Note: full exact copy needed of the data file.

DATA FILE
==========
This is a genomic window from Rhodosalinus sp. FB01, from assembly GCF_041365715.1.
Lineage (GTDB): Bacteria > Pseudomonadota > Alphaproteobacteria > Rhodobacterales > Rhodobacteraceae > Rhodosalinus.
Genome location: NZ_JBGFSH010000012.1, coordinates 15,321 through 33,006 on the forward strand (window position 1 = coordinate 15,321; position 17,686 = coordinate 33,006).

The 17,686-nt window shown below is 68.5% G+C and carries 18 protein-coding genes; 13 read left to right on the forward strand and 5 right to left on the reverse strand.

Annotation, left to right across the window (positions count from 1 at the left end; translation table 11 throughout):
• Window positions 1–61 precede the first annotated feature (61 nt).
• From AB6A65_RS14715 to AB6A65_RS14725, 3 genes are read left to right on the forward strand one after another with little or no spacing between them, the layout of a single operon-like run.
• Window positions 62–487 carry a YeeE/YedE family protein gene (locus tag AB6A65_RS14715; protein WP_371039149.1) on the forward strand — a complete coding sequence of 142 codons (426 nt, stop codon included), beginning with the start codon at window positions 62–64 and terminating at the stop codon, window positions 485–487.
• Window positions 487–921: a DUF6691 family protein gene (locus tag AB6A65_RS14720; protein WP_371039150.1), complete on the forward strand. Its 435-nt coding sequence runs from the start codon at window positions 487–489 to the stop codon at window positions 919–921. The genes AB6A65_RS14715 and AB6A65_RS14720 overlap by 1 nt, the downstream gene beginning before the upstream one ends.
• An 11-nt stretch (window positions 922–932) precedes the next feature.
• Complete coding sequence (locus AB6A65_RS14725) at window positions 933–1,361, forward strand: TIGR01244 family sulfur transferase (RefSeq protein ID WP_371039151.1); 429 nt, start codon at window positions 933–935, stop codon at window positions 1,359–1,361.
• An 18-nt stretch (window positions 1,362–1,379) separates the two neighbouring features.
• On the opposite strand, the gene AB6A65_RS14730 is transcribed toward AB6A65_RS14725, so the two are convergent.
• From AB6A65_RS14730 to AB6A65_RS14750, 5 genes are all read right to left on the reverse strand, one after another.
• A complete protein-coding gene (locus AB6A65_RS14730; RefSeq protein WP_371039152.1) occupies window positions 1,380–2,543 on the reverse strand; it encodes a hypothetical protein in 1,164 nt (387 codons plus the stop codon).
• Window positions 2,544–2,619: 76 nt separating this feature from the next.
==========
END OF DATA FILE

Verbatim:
This is a genomic window from Rhodosalinus sp. FB01, from assembly GCF_041365715.1.
Lineage (GTDB): Bacteria > Pseudomonadota > Alphaproteobacteria > Rhodobacterales > Rhodobacteraceae > Rhodosalinus.
Genome location: NZ_JBGFSH010000012.1, coordinates 15,321 through 33,006 on the forward strand (window position 1 = coordinate 15,321; position 17,686 = coordinate 33,006).

The 17,686-nt window shown below is 68.5% G+C and carries 18 protein-coding genes; 13 read left to right on the forward strand and 5 right to left on the reverse strand.

Annotation, left to right across the window (positions count from 1 at the left end; translation table 11 throughout):
• Window positions 1–61 precede the first annotated feature (61 nt).
• From AB6A65_RS14715 to AB6A65_RS14725, 3 genes are read left to right on the forward strand one after another with little or no spacing between them, the layout of a single operon-like run.
• Window positions 62–487 carry a YeeE/YedE family protein gene (locus tag AB6A65_RS14715; protein WP_371039149.1) on the forward strand — a complete coding sequence of 142 codons (426 nt, stop codon included), beginning with the start codon at window positions 62–64 and terminating at the stop codon, window positions 485–487.
• Window positions 487–921: a DUF6691 family protein gene (locus tag AB6A65_RS14720; protein WP_371039150.1), complete on the forward strand. Its 435-nt coding sequence runs from the start codon at window positions 487–489 to the stop codon at window positions 919–921. The genes AB6A65_RS14715 and AB6A65_RS14720 overlap by 1 nt, the downstream gene beginning before the upstream one ends.
• An 11-nt stretch (window positions 922–932) precedes the next feature.
• Complete coding sequence (locus AB6A65_RS14725) at window positions 933–1,361, forward strand: TIGR01244 family sulfur transferase (RefSeq protein ID WP_371039151.1); 429 nt, start codon at window positions 933–935, stop codon at window positions 1,359–1,361.
• An 18-nt stretch (window positions 1,362–1,379) separates the two neighbouring features.
• On the opposite strand, the gene AB6A65_RS14730 is transcribed toward AB6A65_RS14725, so the two are convergent.
• From AB6A65_RS14730 to AB6A65_RS14750, 5 genes are all read right to left on the reverse strand, one after another.
• A complete protein-coding gene (locus AB6A65_RS14730; RefSeq protein WP_371039152.1) occupies window positions 1,380–2,543 on the reverse strand; it encodes a hypothetical protein in 1,164 nt (387 codons plus the stop codon).
• Window positions 2,544–2,619: 76 nt separating this feature from the next.